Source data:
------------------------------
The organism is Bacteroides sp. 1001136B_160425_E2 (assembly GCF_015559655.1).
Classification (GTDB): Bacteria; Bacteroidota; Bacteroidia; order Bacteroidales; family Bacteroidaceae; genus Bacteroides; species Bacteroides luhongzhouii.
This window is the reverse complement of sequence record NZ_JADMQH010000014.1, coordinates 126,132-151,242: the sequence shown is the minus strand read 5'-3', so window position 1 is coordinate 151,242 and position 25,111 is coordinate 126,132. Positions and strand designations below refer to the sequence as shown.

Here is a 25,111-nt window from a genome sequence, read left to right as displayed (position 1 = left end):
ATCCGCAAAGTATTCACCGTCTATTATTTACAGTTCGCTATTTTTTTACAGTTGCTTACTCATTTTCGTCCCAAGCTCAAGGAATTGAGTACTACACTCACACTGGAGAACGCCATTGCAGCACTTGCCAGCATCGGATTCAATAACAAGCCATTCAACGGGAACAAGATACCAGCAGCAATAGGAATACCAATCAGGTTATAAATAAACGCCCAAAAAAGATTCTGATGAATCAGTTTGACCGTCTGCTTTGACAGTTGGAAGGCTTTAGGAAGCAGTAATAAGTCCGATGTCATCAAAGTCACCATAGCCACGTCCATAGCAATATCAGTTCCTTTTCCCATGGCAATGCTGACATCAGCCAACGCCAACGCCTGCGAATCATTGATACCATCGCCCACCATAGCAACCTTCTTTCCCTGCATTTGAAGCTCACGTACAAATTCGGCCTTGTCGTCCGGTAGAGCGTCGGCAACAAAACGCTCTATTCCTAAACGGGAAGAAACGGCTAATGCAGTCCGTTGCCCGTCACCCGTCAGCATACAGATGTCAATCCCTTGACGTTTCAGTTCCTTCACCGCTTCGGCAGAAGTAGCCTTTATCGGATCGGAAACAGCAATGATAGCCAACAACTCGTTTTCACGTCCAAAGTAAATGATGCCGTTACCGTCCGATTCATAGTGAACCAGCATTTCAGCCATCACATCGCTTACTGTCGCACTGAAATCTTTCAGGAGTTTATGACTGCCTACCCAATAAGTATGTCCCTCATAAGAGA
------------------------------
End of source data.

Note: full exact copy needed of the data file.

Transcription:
The organism is Bacteroides sp. 1001136B_160425_E2 (assembly GCF_015559655.1).
Classification (GTDB): Bacteria; Bacteroidota; Bacteroidia; order Bacteroidales; family Bacteroidaceae; genus Bacteroides; species Bacteroides luhongzhouii.
This window is the reverse complement of sequence record NZ_JADMQH010000014.1, coordinates 126,132-151,242: the sequence shown is the minus strand read 5'-3', so window position 1 is coordinate 151,242 and position 25,111 is coordinate 126,132. Positions and strand designations below refer to the sequence as shown.

Here is a 25,111-nt window from a genome sequence, read left to right as displayed (position 1 = left end):
ATCCGCAAAGTATTCACCGTCTATTATTTACAGTTCGCTATTTTTTTACAGTTGCTTACTCATTTTCGTCCCAAGCTCAAGGAATTGAGTACTACACTCACACTGGAGAACGCCATTGCAGCACTTGCCAGCATCGGATTCAATAACAAGCCATTCAACGGGAACAAGATACCAGCAGCAATAGGAATACCAATCAGGTTATAAATAAACGCCCAAAAAAGATTCTGATGAATCAGTTTGACCGTCTGCTTTGACAGTTGGAAGGCTTTAGGAAGCAGTAATAAGTCCGATGTCATCAAAGTCACCATAGCCACGTCCATAGCAATATCAGTTCCTTTTCCCATGGCAATGCTGACATCAGCCAACGCCAACGCCTGCGAATCATTGATACCATCGCCCACCATAGCAACCTTCTTTCCCTGCATTTGAAGCTCACGTACAAATTCGGCCTTGTCGTCCGGTAGAGCGTCGGCAACAAAACGCTCTATTCCTAAACGGGAAGAAACGGCTAATGCAGTCCGTTGCCCGTCACCCGTCAGCATACAGATGTCAATCCCTTGACGTTTCAGTTCCTTCACCGCTTCGGCAGAAGTAGCCTTTATCGGATCGGAAACAGCAATGATAGCCAACAACTCGTTTTCACGTCCAAAGTAAATGATGCCGTTACCGTCCGATTCATAGTGAACCAGCATTTCAGCCATCACATCGCTTACTGTCGCACTGAAATCTTTCAGGAGTTTATGACTGCCTACCCAATAAGTATGTCCCTCATAAGAGA